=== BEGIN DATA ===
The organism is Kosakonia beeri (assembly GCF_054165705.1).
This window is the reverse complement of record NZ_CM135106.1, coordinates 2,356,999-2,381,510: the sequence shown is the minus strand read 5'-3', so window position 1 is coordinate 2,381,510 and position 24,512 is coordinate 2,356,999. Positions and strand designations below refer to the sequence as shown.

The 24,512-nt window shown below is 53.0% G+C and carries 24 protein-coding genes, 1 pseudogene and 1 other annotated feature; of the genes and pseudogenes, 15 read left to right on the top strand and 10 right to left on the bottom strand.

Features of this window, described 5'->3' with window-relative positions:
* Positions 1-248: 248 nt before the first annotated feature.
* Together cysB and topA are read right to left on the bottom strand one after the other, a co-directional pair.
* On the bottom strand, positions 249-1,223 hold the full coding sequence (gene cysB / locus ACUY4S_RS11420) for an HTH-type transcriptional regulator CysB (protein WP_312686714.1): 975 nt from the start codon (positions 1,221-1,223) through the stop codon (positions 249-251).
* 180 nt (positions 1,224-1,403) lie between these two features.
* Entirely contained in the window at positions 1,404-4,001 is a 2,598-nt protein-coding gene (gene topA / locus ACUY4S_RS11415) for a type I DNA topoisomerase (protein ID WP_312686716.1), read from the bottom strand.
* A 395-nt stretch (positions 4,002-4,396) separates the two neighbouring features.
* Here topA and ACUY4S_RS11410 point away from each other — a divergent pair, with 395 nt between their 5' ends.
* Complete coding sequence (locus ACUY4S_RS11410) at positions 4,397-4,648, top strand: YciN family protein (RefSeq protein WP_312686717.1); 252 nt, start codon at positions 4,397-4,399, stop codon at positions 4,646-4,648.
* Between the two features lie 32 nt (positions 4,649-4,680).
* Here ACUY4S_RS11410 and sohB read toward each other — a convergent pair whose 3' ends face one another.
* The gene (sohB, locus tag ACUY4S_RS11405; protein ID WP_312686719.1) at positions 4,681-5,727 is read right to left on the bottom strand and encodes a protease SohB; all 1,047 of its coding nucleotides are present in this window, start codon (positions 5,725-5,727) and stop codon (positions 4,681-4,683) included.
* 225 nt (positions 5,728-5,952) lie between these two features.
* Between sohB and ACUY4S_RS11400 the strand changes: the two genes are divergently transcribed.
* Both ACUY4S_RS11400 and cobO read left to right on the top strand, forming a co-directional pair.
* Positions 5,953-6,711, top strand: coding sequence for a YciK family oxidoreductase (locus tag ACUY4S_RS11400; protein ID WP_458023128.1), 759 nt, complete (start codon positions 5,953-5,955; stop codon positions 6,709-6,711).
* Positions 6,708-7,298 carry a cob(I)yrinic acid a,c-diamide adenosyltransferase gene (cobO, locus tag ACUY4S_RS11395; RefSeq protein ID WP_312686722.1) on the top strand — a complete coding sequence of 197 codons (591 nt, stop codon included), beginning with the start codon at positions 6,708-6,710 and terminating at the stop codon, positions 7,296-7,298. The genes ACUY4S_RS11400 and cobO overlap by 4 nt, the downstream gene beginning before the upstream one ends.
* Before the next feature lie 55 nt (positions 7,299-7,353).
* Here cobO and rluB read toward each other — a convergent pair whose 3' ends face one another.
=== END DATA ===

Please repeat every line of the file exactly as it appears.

The organism is Kosakonia beeri (assembly GCF_054165705.1).
This window is the reverse complement of record NZ_CM135106.1, coordinates 2,356,999-2,381,510: the sequence shown is the minus strand read 5'-3', so window position 1 is coordinate 2,381,510 and position 24,512 is coordinate 2,356,999. Positions and strand designations below refer to the sequence as shown.

The 24,512-nt window shown below is 53.0% G+C and carries 24 protein-coding genes, 1 pseudogene and 1 other annotated feature; of the genes and pseudogenes, 15 read left to right on the top strand and 10 right to left on the bottom strand.

Features of this window, described 5'->3' with window-relative positions:
* Positions 1-248: 248 nt before the first annotated feature.
* Together cysB and topA are read right to left on the bottom strand one after the other, a co-directional pair.
* On the bottom strand, positions 249-1,223 hold the full coding sequence (gene cysB / locus ACUY4S_RS11420) for an HTH-type transcriptional regulator CysB (protein WP_312686714.1): 975 nt from the start codon (positions 1,221-1,223) through the stop codon (positions 249-251).
* 180 nt (positions 1,224-1,403) lie between these two features.
* Entirely contained in the window at positions 1,404-4,001 is a 2,598-nt protein-coding gene (gene topA / locus ACUY4S_RS11415) for a type I DNA topoisomerase (protein ID WP_312686716.1), read from the bottom strand.
* A 395-nt stretch (positions 4,002-4,396) separates the two neighbouring features.
* Here topA and ACUY4S_RS11410 point away from each other — a divergent pair, with 395 nt between their 5' ends.
* Complete coding sequence (locus ACUY4S_RS11410) at positions 4,397-4,648, top strand: YciN family protein (RefSeq protein WP_312686717.1); 252 nt, start codon at positions 4,397-4,399, stop codon at positions 4,646-4,648.
* Between the two features lie 32 nt (positions 4,649-4,680).
* Here ACUY4S_RS11410 and sohB read toward each other — a convergent pair whose 3' ends face one another.
* The gene (sohB, locus tag ACUY4S_RS11405; protein ID WP_312686719.1) at positions 4,681-5,727 is read right to left on the bottom strand and encodes a protease SohB; all 1,047 of its coding nucleotides are present in this window, start codon (positions 5,725-5,727) and stop codon (positions 4,681-4,683) included.
* 225 nt (positions 5,728-5,952) lie between these two features.
* Between sohB and ACUY4S_RS11400 the strand changes: the two genes are divergently transcribed.
* Both ACUY4S_RS11400 and cobO read left to right on the top strand, forming a co-directional pair.
* Positions 5,953-6,711, top strand: coding sequence for a YciK family oxidoreductase (locus tag ACUY4S_RS11400; protein ID WP_458023128.1), 759 nt, complete (start codon positions 5,953-5,955; stop codon positions 6,709-6,711).
* Positions 6,708-7,298 carry a cob(I)yrinic acid a,c-diamide adenosyltransferase gene (cobO, locus tag ACUY4S_RS11395; RefSeq protein ID WP_312686722.1) on the top strand — a complete coding sequence of 197 codons (591 nt, stop codon included), beginning with the start codon at positions 6,708-6,710 and terminating at the stop codon, positions 7,296-7,298. The genes ACUY4S_RS11400 and cobO overlap by 4 nt, the downstream gene beginning before the upstream one ends.
* Before the next feature lie 55 nt (positions 7,299-7,353).
* Here cobO and rluB read toward each other — a convergent pair whose 3' ends face one another.